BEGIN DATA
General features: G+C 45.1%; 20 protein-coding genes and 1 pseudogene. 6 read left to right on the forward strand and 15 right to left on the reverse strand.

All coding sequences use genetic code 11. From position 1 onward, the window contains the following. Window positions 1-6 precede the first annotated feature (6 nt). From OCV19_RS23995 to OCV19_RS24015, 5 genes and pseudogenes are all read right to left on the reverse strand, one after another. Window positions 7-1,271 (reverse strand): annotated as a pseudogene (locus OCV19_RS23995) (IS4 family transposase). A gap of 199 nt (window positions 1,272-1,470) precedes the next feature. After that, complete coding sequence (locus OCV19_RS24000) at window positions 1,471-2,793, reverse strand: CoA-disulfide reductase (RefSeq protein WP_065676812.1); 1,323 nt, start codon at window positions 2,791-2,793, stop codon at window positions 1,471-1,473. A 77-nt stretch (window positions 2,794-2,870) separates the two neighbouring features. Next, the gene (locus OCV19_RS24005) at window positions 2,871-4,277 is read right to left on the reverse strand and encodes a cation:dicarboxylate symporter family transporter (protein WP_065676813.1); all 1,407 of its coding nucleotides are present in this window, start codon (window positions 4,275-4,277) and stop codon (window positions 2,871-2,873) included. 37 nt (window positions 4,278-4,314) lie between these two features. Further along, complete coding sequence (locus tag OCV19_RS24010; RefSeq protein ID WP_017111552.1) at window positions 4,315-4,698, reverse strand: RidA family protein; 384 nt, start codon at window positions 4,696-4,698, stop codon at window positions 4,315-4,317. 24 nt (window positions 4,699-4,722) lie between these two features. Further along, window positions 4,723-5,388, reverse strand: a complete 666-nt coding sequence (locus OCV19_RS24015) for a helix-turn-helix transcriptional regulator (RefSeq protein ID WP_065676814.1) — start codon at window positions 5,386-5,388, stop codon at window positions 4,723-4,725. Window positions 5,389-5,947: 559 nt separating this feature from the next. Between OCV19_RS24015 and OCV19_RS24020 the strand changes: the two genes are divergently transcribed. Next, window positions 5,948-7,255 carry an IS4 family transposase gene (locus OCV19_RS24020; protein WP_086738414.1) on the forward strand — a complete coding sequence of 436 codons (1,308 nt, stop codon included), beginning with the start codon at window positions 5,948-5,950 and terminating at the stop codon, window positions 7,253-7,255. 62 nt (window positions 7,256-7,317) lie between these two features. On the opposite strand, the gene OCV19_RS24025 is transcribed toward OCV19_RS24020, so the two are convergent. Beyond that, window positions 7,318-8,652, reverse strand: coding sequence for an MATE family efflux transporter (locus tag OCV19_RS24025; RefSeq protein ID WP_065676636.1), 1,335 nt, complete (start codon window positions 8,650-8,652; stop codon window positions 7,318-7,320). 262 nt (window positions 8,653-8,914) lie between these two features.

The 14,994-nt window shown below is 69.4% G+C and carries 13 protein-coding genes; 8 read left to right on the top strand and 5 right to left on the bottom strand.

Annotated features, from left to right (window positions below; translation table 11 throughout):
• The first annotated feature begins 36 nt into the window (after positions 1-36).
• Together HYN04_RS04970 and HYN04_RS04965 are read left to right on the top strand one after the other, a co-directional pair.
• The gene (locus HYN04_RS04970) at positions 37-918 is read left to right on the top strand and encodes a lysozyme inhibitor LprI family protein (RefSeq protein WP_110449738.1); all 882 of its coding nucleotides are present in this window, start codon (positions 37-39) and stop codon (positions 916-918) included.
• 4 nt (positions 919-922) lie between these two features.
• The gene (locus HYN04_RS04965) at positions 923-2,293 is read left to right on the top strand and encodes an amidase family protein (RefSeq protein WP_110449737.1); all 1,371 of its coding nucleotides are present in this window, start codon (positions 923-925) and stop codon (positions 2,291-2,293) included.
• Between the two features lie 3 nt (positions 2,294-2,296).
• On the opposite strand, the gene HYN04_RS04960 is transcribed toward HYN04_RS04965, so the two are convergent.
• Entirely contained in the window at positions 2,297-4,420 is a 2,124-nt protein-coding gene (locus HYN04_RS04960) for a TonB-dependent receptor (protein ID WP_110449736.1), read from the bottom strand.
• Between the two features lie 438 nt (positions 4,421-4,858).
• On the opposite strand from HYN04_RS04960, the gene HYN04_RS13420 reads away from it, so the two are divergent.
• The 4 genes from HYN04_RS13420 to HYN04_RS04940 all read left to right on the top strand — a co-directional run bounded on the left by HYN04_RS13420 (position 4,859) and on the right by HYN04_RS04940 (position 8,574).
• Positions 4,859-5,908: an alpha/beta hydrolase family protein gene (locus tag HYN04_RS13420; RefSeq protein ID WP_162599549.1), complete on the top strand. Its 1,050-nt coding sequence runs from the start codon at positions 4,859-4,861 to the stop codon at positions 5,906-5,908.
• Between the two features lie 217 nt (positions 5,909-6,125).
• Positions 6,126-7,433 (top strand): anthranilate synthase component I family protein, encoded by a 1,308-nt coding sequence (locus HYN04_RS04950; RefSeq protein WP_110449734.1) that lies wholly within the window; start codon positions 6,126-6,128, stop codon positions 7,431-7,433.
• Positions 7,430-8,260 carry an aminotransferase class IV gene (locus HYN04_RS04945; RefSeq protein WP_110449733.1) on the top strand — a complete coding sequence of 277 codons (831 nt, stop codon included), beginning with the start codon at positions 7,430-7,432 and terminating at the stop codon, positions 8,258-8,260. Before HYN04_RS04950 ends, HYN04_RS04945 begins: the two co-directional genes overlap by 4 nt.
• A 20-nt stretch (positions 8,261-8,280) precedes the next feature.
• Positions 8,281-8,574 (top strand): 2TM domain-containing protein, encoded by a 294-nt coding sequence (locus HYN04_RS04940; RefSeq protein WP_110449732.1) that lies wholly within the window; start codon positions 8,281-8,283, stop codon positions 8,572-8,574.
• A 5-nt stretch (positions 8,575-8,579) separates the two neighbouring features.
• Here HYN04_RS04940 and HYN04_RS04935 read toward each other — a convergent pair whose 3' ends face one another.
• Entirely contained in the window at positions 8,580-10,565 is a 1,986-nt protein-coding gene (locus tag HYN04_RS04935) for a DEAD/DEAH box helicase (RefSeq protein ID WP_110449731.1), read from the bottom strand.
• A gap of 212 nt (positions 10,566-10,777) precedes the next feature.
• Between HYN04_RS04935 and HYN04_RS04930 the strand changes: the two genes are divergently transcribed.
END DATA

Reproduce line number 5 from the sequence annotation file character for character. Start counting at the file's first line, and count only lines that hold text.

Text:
• The first annotated feature begins 36 nt into the window (after positions 1-36).